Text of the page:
KIRBY, Joshua

1716 - 1774

Joshua Kirby

Born at Parham, Suffolk in 1716, second of the eleven children of John Kirby (1690-1753), schoolmaster and surveyor, and his wife Alice née Brown (1685/6–1766). Educated at home at Wickham Market, Suffolk and Joshua assisted his father in his book, 'The Suffolk Traveller' (1735) and a map of Suffolk (1736). In 1739 he married Sarah (c.1718–1775), daughter of Abraham Bull of Framlingham and lived at Ipswich, where he had already joined a house and coach-painting business, in which one of his apprentices was James Dunthorne (1730-1815)[q.v.]. In 1744 Kirby was commissioned to design an altarpiece for St Mary's Church, Hadleigh, Suffolk and in 1748 published 'An Historical Account of the Twelve Prints of Monasteries, Castles, Antient Churches and Monuments, in Suffolk', the original twelve prints had been engraved in London by Joseph Wood (1720-1763/4). Kirby's experience enabled him to assist his new friend Thomas Gainsborough [q.v.] with the painting of St Mary's, Hadleigh (c.1748; priv. coll.). Kirby was in London in 1751 with William Hogarth (1697-1764) and that spring he advertised Hogarth's prints for sale in the 'Ipswich Journal' and invited subscriptions for his own 'Dr Brook Taylor's Method of Perspective Made Easy, both in Theory and Practice' that was published in February 1754 and dedicated to Hogarth, who contributed the comic frontispiece. In the previous month the Academy of Painting and Sculpture had approved Kirby's three lectures on perspective and his book, and elected him a member. Reprinted three times (1755-1768) with additions and became the standard exposition of perspective for British artists until superseded by Thomas Malton's (1748-1804) 'Treatise' in 1775. Hogarth stood firm with Kirby on disputed points, an association which led to Kirby being featured in two of Paul Sandby's (1731-1809) satirical prints on Hogarth's 'Analysis of Beauty' in 1754. Through the good offices of the Earl of Bute, Kirby became teacher of perspective and fortifications to the Prince of Wales in 1756 and, leaving his Ipswich business in the hands of Andrew Baldry (1728-1802), together with his family moved to Great Queen Street, London with Baldry acquiring the Ipswich business in 1759 when Kirby moved to Kew Green, Richmond, Surrey. In 1761 Kirby published the handsome 'Perspective of Architecture Deduced from the Principles of Dr. Brook Taylor' which included as plate 44 'House with a Colonnade' (drawing; Royal Collection) by the prince, who was closely involved with the publication and paid for the many illustrations. On his accession as George III in 1761, the king rewarded Kirby and his son William Kirby (1743–1771), by appointing them joint clerk of the works at Kew and Richmond. The post was no sinecure and young William, a promising artist, went, at the king's expense, with his wife to study architecture in Italy 1768–1769. On their return William Kirby was given a house at Kew, where he died in 1771. In 1767 Joshua was elected a fellow of the Royal Society and a fellow of the Society of Antiquaries. Kirby contributed three drawings (Metropolitan Museum of Art, New York) to 'Gardens and Buildings at Kew' (1763) by Sir William Chambers (1723-1796), who gave Kirby many orders for works on the royal estates. President of the Incorporated Society of Artists 1768–1771, but the king, with Benjamin West (1738-1820) and Chambers, planned a royal academy which was formed in December 1768. From 1761 Kirby exhibited mainly drawings including 'St Albans Abbey' (1767; department of prints and drawings, British Museum) but the oils 'Kew Ferry' (1767) and 'Ockham Mill' (1769) were attributed by Horace Walpole to the king. The only known landscape in oil signed by Kirby, dated 1761, is at Gainsborough's House, Sudbury, Suffolk. Kirby died peacefully at Kew Green on 20 June 1774, and buried in Kew chapel (now St Anne's, Kew) when the date of is death is noted at 21 June. He had owned many works by Gainsborough (which appeared in the Trimmer sale, Christies, 17 March 1860), who had painted Kirby with his wife (c.1750; National Portrait Gallery, London) and separately in two further portraits (V&A; Fitzwilliam Museum, Cambridge). Such was Gainsborough's confidence in his ‘old friend pudging Josh’ that he was buried alongside him at St Anne's, Kew. He is very often incorrectly given the names of John Joshua Kirby.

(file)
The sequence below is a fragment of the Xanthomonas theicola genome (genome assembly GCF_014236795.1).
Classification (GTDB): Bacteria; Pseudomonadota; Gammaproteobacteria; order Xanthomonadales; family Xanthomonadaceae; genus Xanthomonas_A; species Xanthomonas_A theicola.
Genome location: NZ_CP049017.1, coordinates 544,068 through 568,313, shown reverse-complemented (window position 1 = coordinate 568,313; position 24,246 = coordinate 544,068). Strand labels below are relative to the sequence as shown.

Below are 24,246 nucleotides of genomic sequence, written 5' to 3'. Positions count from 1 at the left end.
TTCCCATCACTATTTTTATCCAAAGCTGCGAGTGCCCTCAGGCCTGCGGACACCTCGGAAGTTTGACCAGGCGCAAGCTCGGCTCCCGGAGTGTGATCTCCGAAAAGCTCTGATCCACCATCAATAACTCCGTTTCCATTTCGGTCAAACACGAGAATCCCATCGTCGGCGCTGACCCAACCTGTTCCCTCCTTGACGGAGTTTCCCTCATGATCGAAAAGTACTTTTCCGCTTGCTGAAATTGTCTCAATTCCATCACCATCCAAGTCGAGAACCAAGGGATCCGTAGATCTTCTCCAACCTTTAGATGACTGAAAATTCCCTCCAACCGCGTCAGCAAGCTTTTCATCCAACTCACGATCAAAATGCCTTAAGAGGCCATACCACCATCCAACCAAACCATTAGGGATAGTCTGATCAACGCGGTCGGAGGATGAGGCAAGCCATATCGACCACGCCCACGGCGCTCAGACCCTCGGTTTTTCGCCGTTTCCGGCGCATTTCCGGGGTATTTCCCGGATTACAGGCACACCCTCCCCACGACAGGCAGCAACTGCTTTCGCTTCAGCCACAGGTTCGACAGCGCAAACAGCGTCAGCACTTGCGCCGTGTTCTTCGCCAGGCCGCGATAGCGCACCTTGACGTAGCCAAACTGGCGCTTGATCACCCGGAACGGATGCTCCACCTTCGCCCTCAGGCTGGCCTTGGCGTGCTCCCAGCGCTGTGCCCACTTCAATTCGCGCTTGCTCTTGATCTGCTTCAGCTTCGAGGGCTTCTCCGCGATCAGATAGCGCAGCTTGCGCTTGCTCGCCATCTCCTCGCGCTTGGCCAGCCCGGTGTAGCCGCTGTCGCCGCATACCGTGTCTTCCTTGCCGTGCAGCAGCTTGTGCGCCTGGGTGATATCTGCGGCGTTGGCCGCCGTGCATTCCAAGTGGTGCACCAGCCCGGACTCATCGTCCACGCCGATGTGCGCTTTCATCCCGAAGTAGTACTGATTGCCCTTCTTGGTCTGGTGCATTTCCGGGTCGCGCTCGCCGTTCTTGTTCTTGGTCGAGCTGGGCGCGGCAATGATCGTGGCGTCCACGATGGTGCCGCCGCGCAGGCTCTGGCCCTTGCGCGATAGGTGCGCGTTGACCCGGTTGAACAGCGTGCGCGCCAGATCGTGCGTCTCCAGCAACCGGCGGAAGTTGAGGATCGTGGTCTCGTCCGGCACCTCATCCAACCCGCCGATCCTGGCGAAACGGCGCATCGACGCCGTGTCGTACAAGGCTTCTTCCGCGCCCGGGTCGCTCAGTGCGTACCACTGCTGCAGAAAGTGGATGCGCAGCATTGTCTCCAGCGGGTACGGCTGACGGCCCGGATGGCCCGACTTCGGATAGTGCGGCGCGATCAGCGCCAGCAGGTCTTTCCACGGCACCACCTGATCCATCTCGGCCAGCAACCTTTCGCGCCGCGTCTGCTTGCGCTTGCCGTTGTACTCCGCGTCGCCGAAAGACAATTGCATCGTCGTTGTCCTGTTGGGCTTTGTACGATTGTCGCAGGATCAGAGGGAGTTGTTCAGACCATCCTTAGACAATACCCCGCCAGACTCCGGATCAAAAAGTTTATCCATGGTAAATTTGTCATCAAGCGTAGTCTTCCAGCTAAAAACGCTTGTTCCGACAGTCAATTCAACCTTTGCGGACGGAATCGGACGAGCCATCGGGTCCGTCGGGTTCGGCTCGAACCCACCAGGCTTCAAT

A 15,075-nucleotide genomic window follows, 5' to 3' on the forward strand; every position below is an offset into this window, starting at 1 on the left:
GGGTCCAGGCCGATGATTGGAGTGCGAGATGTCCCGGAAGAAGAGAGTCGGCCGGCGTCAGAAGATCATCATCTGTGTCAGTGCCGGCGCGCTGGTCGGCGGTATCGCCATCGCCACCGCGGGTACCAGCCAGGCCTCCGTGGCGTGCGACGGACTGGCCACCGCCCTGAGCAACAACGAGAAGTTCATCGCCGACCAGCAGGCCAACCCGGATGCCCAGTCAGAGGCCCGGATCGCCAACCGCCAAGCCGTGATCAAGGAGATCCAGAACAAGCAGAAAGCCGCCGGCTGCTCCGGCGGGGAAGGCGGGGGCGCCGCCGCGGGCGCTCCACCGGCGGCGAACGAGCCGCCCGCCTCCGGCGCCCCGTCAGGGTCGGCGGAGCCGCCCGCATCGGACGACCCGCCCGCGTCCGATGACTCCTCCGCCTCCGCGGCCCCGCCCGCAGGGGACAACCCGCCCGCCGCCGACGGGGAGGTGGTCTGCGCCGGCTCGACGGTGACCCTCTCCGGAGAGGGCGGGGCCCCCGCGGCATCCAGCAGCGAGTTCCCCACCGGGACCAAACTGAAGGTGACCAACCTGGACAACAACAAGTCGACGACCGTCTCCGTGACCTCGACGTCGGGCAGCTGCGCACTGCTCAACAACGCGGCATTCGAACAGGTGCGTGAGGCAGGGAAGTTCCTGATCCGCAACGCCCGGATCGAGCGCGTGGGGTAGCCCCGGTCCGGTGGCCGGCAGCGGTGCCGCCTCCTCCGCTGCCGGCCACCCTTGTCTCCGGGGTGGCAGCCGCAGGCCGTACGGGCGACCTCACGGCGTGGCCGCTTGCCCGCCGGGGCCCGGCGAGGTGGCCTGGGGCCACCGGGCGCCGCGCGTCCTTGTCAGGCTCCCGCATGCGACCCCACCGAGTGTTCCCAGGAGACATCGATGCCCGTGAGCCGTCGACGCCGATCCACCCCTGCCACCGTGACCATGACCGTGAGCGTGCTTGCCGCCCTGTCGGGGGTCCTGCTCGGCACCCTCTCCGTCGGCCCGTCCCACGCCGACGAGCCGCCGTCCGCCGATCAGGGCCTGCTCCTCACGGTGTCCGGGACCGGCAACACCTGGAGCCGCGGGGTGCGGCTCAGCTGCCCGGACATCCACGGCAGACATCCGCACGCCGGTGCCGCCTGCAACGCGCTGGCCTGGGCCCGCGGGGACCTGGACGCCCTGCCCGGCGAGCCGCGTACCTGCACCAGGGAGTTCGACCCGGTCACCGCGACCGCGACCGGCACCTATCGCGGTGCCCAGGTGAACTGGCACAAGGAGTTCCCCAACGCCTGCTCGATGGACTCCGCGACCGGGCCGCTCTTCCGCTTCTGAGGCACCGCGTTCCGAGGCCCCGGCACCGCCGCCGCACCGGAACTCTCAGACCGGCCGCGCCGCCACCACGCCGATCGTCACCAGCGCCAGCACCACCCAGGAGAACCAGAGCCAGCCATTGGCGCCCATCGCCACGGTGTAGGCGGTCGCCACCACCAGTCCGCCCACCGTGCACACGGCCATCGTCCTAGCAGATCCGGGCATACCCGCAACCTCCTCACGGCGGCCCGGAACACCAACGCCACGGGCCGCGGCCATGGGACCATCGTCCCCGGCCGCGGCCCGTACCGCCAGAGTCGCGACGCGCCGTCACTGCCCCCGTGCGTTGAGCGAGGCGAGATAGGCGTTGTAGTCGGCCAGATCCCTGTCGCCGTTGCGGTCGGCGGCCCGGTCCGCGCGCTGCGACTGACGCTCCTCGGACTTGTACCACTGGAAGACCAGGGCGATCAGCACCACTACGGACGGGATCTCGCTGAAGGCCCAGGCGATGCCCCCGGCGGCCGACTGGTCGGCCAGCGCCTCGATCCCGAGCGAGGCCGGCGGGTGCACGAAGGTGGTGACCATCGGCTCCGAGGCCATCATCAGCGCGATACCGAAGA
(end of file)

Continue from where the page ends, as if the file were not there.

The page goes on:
Works by This Painter